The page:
I'm a firm believer in small victories, and in narrowing one's focus to tangible and measurable goals. That doesn't mean I think those goals need to be easy. A goal I've recently taken on is to do whatever I realistically can to help make the stretch of the Chattahoochee between Proctor Creek and Utoy Creek clean and wonderful. It's not that I don't want to help save the entire Chattahoochee. It's that I live, at least for the time being, within walking distance of that stretch of the river. As an added challenge it's the most polluted section of the river, so it presents some unique opportunities for people dedicated to problem-solving.
This morning I wandered down to the edge of the river accessable from Riverview Road in south Cobb County and took a few photos. This section of the river is north of 278 and south of the I-285 bridge. Judging from the platte maps I've seen it's on the border between the south edge of Smyrna and the western edge of unicorporated Mableton.
When I left my intent was to drive down to the crossing of 278 (formerly Bankhead Highway, now Donald Hollowell on the Atlanta side, Veteran's Memorial on the Mableton side) over the river, and take some photos. Instead, on impulse, I decided to go down to the Discovery Boulevard bridge over Nickajack Creek.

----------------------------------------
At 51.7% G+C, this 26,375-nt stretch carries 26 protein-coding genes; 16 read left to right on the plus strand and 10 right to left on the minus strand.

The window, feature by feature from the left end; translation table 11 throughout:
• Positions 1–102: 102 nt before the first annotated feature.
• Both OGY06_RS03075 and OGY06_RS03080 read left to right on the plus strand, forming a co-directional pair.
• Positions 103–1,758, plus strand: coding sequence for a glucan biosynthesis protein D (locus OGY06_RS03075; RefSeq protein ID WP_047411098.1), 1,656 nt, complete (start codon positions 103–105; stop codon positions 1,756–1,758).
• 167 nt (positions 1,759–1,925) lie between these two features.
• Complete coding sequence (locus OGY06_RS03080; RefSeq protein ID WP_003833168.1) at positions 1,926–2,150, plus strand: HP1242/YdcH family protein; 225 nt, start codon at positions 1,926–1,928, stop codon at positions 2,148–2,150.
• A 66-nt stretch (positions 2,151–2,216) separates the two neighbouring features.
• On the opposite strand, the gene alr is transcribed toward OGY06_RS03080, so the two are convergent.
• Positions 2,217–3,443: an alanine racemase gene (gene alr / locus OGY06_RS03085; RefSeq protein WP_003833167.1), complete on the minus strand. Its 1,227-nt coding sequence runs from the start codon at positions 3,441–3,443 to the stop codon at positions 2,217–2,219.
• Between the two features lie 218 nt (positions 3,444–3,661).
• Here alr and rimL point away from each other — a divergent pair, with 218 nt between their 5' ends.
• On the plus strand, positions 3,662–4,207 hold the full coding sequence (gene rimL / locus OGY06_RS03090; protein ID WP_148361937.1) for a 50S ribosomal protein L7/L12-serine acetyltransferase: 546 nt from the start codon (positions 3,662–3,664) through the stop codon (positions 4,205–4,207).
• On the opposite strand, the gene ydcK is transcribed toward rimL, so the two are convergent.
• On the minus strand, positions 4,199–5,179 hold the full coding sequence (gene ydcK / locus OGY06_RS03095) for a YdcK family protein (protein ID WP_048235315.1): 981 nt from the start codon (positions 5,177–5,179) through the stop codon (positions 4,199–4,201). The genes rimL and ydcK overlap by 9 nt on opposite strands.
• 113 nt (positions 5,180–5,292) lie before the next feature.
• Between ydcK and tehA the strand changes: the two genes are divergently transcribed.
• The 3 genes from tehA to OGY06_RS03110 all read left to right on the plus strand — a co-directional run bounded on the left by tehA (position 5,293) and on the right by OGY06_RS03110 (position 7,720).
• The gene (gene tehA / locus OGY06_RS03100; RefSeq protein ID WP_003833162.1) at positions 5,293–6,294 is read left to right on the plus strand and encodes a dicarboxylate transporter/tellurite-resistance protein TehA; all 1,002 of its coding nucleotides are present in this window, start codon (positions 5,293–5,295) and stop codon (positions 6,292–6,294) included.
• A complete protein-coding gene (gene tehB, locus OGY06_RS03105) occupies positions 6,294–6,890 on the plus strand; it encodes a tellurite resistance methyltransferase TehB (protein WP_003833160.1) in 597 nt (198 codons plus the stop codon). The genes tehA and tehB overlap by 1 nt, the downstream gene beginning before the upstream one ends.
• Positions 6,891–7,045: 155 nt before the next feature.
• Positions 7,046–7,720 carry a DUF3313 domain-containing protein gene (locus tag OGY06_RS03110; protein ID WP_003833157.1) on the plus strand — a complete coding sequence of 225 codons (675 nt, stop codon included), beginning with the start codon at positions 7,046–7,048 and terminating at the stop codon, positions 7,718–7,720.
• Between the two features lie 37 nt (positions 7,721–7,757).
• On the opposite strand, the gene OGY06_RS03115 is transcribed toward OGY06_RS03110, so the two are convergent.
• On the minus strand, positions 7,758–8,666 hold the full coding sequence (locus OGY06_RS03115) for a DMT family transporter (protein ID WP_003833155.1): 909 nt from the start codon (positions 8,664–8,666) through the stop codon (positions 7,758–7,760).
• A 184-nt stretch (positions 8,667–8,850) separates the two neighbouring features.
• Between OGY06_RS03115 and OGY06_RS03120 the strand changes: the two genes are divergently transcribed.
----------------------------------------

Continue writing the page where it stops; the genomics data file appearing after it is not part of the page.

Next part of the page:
There I discovered something wonderful.
I walked over the bridge, and started getting serious vertigo. Despite the presence of a sidewalk over the bridge, the railing was very short, and was obviously there for the benefit of cars, not pedestrians. In addition to this the view of the creek was very limited, so I walked back to the edge of the bridge, and noticed that a nice pathway on the southeastern corner led down to the creek itself. I saw no signs restricting access, so I followed the path.
There were obvious signs of overnight stays by the homeless (blankets, old mattresses, etc.), but all-in-all the path along the creek was wide and really quite beautiful. Some sort of concrete water management utility devices dotted the path, so I suspect the path was intended to provide access to the workers maintaining those devices.
I walked for a few hundred feet, until I came to the spot where Nickajack Creek merges with the Chattahoochee. The shoreline was sandy, and the river was relatively wide. The scenery was really awesome. There was little to indicate that I was viewing the most polluted and debauched section of one of the most polluted rivers in the United States.
Rivers are to some extent self-healing, but in order to get a river to really heal we have to stop continuing (much less accelerating) the damage. As a nation, as a state, as counties and municipalities, and as involved citizens, we have to work out a quick and realistic solution to bringing this, the most scandalous section of the Chattahoochee, back to full health.